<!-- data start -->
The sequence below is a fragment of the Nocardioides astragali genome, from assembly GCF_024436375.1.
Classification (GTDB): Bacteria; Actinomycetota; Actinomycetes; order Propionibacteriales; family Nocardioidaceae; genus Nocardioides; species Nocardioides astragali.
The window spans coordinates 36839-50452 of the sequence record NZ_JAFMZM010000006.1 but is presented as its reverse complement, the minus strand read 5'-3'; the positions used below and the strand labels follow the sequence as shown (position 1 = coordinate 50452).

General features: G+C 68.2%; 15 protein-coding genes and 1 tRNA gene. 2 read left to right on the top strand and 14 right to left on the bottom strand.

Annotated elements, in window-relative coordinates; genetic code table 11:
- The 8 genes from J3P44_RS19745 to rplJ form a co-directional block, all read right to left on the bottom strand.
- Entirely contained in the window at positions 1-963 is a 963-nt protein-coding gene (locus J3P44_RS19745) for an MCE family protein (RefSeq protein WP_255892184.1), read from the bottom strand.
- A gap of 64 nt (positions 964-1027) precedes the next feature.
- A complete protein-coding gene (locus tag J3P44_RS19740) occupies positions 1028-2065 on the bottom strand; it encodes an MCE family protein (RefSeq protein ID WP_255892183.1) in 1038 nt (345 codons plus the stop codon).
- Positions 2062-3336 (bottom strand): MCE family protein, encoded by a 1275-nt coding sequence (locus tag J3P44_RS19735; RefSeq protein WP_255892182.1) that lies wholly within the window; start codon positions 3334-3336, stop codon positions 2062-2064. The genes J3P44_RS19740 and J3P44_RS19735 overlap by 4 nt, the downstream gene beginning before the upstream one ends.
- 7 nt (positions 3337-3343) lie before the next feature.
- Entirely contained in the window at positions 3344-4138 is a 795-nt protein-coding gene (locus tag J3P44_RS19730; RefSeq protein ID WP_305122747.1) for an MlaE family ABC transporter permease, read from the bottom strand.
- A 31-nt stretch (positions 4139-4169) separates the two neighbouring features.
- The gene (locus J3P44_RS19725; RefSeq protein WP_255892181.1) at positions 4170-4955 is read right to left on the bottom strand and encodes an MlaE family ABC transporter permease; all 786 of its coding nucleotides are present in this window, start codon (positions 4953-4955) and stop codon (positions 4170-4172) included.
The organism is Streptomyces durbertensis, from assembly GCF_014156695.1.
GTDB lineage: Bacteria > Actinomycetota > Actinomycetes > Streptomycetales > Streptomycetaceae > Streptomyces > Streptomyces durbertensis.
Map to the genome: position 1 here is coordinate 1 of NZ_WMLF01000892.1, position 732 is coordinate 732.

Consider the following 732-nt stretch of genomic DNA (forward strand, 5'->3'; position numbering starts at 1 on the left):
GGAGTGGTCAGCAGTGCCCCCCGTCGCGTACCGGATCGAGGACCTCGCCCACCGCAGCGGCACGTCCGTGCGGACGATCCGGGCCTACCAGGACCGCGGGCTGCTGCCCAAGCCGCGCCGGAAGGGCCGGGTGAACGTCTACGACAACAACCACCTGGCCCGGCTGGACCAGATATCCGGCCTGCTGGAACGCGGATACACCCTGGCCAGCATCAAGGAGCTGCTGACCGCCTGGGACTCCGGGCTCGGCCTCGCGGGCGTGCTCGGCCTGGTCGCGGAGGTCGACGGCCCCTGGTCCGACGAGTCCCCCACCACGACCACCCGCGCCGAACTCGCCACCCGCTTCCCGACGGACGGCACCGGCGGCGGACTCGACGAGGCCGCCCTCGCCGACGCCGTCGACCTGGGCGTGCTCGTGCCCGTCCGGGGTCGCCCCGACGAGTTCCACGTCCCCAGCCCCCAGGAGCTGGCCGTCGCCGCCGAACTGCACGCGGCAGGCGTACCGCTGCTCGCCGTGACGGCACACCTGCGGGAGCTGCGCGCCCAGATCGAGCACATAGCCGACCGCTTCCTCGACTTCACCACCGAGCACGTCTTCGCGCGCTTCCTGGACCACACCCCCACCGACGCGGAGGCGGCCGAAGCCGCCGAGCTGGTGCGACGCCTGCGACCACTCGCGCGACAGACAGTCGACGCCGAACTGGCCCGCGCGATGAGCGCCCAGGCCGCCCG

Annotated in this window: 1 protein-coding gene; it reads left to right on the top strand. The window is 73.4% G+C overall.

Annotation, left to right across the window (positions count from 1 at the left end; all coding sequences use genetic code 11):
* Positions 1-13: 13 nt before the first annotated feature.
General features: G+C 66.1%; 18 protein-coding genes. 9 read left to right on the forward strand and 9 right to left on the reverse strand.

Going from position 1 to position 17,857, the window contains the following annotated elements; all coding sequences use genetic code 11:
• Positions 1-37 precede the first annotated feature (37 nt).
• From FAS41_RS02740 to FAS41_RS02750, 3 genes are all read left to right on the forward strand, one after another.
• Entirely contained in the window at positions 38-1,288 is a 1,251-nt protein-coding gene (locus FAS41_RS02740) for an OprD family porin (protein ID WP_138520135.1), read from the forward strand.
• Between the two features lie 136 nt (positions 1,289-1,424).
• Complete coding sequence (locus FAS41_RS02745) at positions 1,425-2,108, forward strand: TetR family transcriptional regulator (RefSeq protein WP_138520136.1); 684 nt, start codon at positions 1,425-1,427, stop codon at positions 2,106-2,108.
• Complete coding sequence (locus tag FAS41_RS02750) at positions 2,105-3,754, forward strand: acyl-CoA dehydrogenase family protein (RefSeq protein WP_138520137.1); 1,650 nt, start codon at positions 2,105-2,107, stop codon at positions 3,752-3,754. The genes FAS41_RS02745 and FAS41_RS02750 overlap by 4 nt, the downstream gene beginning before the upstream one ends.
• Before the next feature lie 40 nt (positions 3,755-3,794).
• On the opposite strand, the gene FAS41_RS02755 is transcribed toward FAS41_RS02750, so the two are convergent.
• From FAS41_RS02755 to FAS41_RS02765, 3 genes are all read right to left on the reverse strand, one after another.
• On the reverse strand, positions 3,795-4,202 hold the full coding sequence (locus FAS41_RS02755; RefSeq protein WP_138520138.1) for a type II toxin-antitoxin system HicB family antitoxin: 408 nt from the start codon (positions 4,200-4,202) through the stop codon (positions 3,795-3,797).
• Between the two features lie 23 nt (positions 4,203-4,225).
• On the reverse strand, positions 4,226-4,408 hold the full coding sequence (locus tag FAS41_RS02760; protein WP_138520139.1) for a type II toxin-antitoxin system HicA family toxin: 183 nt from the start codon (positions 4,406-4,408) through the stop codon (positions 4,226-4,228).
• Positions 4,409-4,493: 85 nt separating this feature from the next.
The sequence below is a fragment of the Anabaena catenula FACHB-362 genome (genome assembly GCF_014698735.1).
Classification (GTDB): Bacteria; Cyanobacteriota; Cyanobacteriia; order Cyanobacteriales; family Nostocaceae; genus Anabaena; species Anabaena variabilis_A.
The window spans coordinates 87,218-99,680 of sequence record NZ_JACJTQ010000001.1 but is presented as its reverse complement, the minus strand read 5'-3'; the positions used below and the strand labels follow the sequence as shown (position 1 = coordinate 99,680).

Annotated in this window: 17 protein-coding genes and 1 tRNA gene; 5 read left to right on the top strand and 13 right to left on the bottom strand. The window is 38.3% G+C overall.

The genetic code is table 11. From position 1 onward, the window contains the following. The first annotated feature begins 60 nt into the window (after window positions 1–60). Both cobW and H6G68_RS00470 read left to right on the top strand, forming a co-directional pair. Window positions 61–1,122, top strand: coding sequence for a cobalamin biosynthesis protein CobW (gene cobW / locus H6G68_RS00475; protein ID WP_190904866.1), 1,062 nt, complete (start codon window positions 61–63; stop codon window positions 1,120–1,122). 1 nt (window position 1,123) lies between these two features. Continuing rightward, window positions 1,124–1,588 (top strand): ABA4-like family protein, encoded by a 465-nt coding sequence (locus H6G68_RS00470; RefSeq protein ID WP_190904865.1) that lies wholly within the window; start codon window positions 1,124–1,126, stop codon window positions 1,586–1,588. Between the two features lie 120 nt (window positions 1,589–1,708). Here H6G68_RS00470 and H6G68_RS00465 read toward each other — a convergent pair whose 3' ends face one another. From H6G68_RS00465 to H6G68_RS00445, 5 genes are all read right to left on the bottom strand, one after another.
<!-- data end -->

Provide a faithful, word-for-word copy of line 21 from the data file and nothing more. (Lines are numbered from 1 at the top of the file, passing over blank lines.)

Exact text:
Annotation, left to right across the window (positions count from 1 at the left end; all coding sequences use genetic code 11):